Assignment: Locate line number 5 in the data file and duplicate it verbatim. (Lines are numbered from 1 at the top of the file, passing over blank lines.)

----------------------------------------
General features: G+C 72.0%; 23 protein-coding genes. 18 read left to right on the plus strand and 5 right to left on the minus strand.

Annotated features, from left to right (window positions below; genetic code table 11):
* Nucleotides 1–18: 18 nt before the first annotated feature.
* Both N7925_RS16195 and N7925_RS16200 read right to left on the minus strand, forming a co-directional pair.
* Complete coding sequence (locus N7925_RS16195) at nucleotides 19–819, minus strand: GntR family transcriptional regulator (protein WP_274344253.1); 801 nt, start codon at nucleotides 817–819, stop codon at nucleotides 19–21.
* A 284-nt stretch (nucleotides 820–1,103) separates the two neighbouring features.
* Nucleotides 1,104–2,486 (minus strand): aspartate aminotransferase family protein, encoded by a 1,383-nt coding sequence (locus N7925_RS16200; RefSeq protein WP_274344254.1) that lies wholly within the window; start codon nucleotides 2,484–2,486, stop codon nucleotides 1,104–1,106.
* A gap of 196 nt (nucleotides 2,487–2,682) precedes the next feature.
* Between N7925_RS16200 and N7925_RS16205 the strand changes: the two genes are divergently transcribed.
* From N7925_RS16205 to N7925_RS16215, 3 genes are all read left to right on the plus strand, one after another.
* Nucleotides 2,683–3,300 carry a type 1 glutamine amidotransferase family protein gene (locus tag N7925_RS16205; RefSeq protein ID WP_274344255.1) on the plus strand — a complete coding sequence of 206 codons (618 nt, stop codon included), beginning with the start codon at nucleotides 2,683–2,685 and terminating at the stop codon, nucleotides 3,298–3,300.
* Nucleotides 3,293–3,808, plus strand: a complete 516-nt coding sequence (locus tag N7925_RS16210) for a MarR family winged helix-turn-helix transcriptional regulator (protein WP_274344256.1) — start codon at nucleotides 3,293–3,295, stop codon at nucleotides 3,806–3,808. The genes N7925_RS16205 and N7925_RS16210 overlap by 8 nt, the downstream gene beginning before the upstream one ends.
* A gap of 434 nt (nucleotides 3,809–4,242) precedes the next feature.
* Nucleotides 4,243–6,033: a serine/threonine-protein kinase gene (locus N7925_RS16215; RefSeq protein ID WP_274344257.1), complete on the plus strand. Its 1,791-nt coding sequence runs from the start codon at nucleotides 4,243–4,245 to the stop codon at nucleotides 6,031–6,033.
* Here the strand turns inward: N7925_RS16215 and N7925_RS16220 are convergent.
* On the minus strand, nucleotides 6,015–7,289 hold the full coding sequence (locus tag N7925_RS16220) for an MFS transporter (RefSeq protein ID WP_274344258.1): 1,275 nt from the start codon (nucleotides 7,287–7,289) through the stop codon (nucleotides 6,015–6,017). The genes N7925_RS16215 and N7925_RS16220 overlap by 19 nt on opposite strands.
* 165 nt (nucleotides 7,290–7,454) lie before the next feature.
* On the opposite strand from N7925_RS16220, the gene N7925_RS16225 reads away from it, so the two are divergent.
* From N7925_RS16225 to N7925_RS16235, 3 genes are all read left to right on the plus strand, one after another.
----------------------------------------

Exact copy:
* Complete coding sequence (locus N7925_RS16195) at nucleotides 19–819, minus strand: GntR family transcriptional regulator (protein WP_274344253.1); 801 nt, start codon at nucleotides 817–819, stop codon at nucleotides 19–21.